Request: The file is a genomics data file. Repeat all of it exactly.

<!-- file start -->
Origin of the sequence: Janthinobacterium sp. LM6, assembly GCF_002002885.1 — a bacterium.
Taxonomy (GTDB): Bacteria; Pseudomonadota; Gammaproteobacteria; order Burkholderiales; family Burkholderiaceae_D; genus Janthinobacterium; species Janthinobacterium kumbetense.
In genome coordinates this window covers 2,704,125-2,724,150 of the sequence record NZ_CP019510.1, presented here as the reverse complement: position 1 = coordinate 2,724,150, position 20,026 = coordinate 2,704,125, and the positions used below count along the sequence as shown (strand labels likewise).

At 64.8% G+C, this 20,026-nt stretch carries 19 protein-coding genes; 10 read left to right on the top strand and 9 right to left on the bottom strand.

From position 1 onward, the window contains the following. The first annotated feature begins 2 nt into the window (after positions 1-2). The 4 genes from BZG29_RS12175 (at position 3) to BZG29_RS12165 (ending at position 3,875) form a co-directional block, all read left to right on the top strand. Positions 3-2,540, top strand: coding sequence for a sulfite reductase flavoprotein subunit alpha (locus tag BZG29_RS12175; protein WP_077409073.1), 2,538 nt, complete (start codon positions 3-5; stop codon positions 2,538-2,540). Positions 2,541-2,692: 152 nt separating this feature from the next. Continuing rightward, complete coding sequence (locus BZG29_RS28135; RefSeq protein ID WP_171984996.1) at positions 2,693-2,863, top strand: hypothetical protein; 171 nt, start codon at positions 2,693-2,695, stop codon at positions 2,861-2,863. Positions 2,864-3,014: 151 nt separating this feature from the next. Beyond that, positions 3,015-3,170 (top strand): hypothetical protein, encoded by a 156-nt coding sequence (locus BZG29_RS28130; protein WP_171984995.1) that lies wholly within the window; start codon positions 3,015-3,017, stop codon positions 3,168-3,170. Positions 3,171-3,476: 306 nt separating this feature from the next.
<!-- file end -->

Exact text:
Origin of the sequence: Janthinobacterium sp. LM6, assembly GCF_002002885.1 — a bacterium.
Taxonomy (GTDB): Bacteria; Pseudomonadota; Gammaproteobacteria; order Burkholderiales; family Burkholderiaceae_D; genus Janthinobacterium; species Janthinobacterium kumbetense.
In genome coordinates this window covers 2,704,125-2,724,150 of the sequence record NZ_CP019510.1, presented here as the reverse complement: position 1 = coordinate 2,724,150, position 20,026 = coordinate 2,704,125, and the positions used below count along the sequence as shown (strand labels likewise).

At 64.8% G+C, this 20,026-nt stretch carries 19 protein-coding genes; 10 read left to right on the top strand and 9 right to left on the bottom strand.

From position 1 onward, the window contains the following. The first annotated feature begins 2 nt into the window (after positions 1-2). The 4 genes from BZG29_RS12175 (at position 3) to BZG29_RS12165 (ending at position 3,875) form a co-directional block, all read left to right on the top strand. Positions 3-2,540, top strand: coding sequence for a sulfite reductase flavoprotein subunit alpha (locus tag BZG29_RS12175; protein WP_077409073.1), 2,538 nt, complete (start codon positions 3-5; stop codon positions 2,538-2,540). Positions 2,541-2,692: 152 nt separating this feature from the next. Continuing rightward, complete coding sequence (locus BZG29_RS28135; RefSeq protein ID WP_171984996.1) at positions 2,693-2,863, top strand: hypothetical protein; 171 nt, start codon at positions 2,693-2,695, stop codon at positions 2,861-2,863. Positions 2,864-3,014: 151 nt separating this feature from the next. Beyond that, positions 3,015-3,170 (top strand): hypothetical protein, encoded by a 156-nt coding sequence (locus BZG29_RS28130; protein WP_171984995.1) that lies wholly within the window; start codon positions 3,015-3,017, stop codon positions 3,168-3,170. Positions 3,171-3,476: 306 nt separating this feature from the next.